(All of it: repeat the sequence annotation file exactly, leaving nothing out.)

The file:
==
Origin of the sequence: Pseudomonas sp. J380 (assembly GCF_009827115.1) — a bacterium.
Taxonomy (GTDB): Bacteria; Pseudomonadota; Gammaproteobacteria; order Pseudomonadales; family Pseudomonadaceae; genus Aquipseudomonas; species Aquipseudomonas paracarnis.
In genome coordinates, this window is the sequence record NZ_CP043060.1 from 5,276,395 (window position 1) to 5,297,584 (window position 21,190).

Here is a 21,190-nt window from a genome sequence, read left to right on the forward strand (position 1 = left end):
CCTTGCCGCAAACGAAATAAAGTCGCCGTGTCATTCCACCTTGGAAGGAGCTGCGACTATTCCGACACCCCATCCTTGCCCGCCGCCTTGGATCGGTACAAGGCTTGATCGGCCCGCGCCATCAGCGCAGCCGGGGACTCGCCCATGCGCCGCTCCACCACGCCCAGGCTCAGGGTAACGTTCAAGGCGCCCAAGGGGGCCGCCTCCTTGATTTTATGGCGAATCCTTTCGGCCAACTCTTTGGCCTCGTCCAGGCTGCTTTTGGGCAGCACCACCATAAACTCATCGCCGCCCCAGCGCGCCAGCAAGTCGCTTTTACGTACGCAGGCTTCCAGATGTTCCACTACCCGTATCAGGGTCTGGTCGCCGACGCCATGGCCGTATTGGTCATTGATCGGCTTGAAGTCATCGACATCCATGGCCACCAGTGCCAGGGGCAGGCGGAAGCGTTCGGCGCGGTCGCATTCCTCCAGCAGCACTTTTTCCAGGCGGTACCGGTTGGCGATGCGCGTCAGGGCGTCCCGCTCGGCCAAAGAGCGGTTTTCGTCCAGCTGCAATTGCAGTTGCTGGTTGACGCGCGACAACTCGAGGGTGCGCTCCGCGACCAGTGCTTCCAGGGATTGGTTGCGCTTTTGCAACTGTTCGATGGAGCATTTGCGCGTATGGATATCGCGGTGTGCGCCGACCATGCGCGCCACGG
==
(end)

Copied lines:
Origin of the sequence: Pseudomonas sp. J380 (assembly GCF_009827115.1) — a bacterium.
Taxonomy (GTDB): Bacteria; Pseudomonadota; Gammaproteobacteria; order Pseudomonadales; family Pseudomonadaceae; genus Aquipseudomonas; species Aquipseudomonas paracarnis.
In genome coordinates, this window is the sequence record NZ_CP043060.1 from 5,276,395 (window position 1) to 5,297,584 (window position 21,190).

Here is a 21,190-nt window from a genome sequence, read left to right on the forward strand (position 1 = left end):
CCTTGCCGCAAACGAAATAAAGTCGCCGTGTCATTCCACCTTGGAAGGAGCTGCGACTATTCCGACACCCCATCCTTGCCCGCCGCCTTGGATCGGTACAAGGCTTGATCGGCCCGCGCCATCAGCGCAGCCGGGGACTCGCCCATGCGCCGCTCCACCACGCCCAGGCTCAGGGTAACGTTCAAGGCGCCCAAGGGGGCCGCCTCCTTGATTTTATGGCGAATCCTTTCGGCCAACTCTTTGGCCTCGTCCAGGCTGCTTTTGGGCAGCACCACCATAAACTCATCGCCGCCCCAGCGCGCCAGCAAGTCGCTTTTACGTACGCAGGCTTCCAGATGTTCCACTACCCGTATCAGGGTCTGGTCGCCGACGCCATGGCCGTATTGGTCATTGATCGGCTTGAAGTCATCGACATCCATGGCCACCAGTGCCAGGGGCAGGCGGAAGCGTTCGGCGCGGTCGCATTCCTCCAGCAGCACTTTTTCCAGGCGGTACCGGTTGGCGATGCGCGTCAGGGCGTCCCGCTCGGCCAAAGAGCGGTTTTCGTCCAGCTGCAATTGCAGTTGCTGGTTGACGCGCGACAACTCGAGGGTGCGCTCCGCGACCAGTGCTTCCAGGGATTGGTTGCGCTTTTGCAACTGTTCGATGGAGCATTTGCGCGTATGGATATCGCGGTGTGCGCCGACCATGCGCGCCACGG